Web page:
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Following the announcement of the High Court of London’s ruling on Russia’s lawsuit to recover a $3 bln debt from Ukraine, some experts note the court order contains no direct indication that Kiev is obliged to repay the debt, Kommersant writes. Immediately after the court’s decision, Russia’s Finance Ministry said that it believed the court had obliged Kiev to repay the debt along with interest to Moscow. According to the Ministry, the court handed down the final judgment obliging Ukraine to repay its Eurobond debt in full, and no additional hearings on this issue are foreseen. However, Kiev said it would file an appeal against the judgment.
“I would not say that the court unambiguously opted in for Russia,” Associate Professor Ilya Rachkov, from the international law faculty of Moscow State Institute of International Relations (MGIMO), said in an interview with Kommersant business daily. “On the one hand, the trustee said that this is an ordinary borrowing, while the court hinted at the deal’s peculiarity,” he said. According to Rachkov, the ruling pointed to Russia’s strong economic pressure on Ukraine, meaning that Kiev would take the money in exchange for pledging not to move towards EU integration. “The court noted that the trustee was attempting to downplay the danger coming from Russia in 2013, and that Ukraine is right when it says that Russia used threats of force unless Kiev abandoned the EU agreement. The fact that Russia did use force in 2014 proves that Ukraine’s worries were justified,” the attorney said.
Russia purchased Ukraine’s $3 bln Eurobond in December 2013, shelling out the money for it from its National Welfare Fund. After paying the first three Eurobond coupons, Ukraine refused to repay $3.075 bln of the Eurobond’s principal and last coupon in December 2015. After numerous attempts to settle out of court, in February 2016 Russia requested The Law Debenture Trust Corporation acting as the Trustee on the Eurobond to initiate judicial proceedings against Ukraine in the High Court of London. Rachkov told Kommersant that he thinks the London court’s judgement contains no direct indication that Ukraine has to repay its debt to Russia right now. The judgment on the merits is expected much later and it will bring out the findings. The lawyer says it is likely the court’s decision will be in Russia’s favor, though it may set up restrictive terms in order to take into consideration the interests of Ukraine’s other creditors.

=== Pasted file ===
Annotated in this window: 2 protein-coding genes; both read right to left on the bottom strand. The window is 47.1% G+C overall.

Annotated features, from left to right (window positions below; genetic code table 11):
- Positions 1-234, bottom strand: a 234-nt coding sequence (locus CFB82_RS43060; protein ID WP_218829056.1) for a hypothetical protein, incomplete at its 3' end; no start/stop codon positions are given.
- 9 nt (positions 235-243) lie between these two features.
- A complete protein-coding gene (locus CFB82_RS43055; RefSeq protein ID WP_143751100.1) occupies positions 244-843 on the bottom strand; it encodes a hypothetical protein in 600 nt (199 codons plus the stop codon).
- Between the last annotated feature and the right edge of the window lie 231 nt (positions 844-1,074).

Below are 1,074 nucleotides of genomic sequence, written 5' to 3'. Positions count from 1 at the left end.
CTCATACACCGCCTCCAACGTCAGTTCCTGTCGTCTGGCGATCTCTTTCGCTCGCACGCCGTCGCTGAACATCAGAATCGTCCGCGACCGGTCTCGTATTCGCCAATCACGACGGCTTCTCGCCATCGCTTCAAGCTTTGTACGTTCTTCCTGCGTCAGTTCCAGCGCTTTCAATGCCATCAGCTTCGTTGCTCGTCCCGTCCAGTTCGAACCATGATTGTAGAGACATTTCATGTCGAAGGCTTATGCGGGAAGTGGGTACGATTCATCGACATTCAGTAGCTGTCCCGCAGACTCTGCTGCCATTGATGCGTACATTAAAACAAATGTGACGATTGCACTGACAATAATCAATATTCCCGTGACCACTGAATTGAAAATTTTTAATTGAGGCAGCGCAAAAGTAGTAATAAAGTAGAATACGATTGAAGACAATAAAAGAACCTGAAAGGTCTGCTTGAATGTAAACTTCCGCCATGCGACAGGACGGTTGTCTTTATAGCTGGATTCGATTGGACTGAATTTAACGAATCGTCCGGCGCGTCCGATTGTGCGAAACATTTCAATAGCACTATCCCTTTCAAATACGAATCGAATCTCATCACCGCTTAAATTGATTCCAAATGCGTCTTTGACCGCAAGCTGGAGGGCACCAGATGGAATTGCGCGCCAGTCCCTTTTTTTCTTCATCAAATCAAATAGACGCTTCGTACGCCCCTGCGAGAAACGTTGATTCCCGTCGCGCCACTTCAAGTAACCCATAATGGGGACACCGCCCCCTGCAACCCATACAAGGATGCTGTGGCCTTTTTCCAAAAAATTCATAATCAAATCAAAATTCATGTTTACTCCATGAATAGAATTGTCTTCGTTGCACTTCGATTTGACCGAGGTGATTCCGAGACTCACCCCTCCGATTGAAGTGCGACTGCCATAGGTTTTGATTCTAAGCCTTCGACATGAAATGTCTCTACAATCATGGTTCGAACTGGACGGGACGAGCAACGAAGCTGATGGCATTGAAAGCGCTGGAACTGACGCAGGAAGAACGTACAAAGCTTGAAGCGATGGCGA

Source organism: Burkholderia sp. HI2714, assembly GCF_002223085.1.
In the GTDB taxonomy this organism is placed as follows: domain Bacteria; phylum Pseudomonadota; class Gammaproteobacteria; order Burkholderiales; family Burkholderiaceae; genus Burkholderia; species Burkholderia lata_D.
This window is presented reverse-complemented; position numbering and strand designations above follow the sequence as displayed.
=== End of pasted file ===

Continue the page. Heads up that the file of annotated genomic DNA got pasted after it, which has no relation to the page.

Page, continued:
Tomatoes supplies from Georgia to Russia surged seven-fold last year, Izvestia writes Thursday. In January 2017, Georgia’s supplies of tomatoes to Russia have quadrupled when compared to 2014 figures. Russia is the country’s only importer of tomatoes, whereas the official total amount of this product exported from the republic was $2.2 mln. Last year Georgia’s tomato exports to Russia were the decade’s biggest, the newspaper says since over the past few years it had never gone beyond $850,000.
This comes as Georgia’s tomato imports surged last year to $23.3 mln, up from $6.4 mln in 2015. Over the past ten years, Georgia’s imports of Turkish tomatoes have never been more than $8 mln per year. According to official data provided by the Federal Customs Service, in 2016, Georgia’s supplies of tomatoes to Russia totaled $2 mln, whereas supplies in the previous two years did not surpass $350,000, Izvestia writes, adding that experts think the bulk of supplies are illegal and are not recorded officially.
According to president of the Russian National Vegetable Producers Association Sergei Korolev, “Georgia is engaged in smuggling Turkish tomatoes.” “Though supervisory bodies restrict re-export supplies from Belarus, Turkish tomatoes are supplies via Georgia, Azerbaijan and Armenia,” he added. Meanwhile, Yuliya Melano, official spokesperson for Russia’s veterinary and phytosanitary watchdog, says there have been no confirmed cases of Georgian re-exports of tomatoes from Turkey.
“It is difficult to unmask such supplies if all documents are in place and the batch is repacked. It is even impossible to identify the country of origin by analyzing pollen in order to differentiate between Turkey and Georgia,” the newspaper quotes the spokesperson.